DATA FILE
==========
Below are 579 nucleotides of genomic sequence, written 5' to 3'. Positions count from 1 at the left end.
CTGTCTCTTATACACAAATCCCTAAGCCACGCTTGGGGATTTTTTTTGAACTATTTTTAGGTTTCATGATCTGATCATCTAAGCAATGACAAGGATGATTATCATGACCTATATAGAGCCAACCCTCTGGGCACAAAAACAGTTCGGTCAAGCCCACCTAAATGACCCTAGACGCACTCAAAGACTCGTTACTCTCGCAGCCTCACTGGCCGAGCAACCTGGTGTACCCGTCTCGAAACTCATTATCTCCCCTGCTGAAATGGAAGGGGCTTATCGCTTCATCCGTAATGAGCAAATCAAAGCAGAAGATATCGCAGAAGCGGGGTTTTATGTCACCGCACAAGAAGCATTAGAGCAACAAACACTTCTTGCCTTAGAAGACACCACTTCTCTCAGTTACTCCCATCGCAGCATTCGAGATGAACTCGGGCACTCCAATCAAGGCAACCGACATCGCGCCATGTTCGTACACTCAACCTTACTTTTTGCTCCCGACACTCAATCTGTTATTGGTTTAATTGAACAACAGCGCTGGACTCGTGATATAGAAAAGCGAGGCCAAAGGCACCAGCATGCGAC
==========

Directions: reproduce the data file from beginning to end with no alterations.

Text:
Below are 579 nucleotides of genomic sequence, written 5' to 3'. Positions count from 1 at the left end.
CTGTCTCTTATACACAAATCCCTAAGCCACGCTTGGGGATTTTTTTTGAACTATTTTTAGGTTTCATGATCTGATCATCTAAGCAATGACAAGGATGATTATCATGACCTATATAGAGCCAACCCTCTGGGCACAAAAACAGTTCGGTCAAGCCCACCTAAATGACCCTAGACGCACTCAAAGACTCGTTACTCTCGCAGCCTCACTGGCCGAGCAACCTGGTGTACCCGTCTCGAAACTCATTATCTCCCCTGCTGAAATGGAAGGGGCTTATCGCTTCATCCGTAATGAGCAAATCAAAGCAGAAGATATCGCAGAAGCGGGGTTTTATGTCACCGCACAAGAAGCATTAGAGCAACAAACACTTCTTGCCTTAGAAGACACCACTTCTCTCAGTTACTCCCATCGCAGCATTCGAGATGAACTCGGGCACTCCAATCAAGGCAACCGACATCGCGCCATGTTCGTACACTCAACCTTACTTTTTGCTCCCGACACTCAATCTGTTATTGGTTTAATTGAACAACAGCGCTGGACTCGTGATATAGAAAAGCGAGGCCAAAGGCACCAGCATGCGAC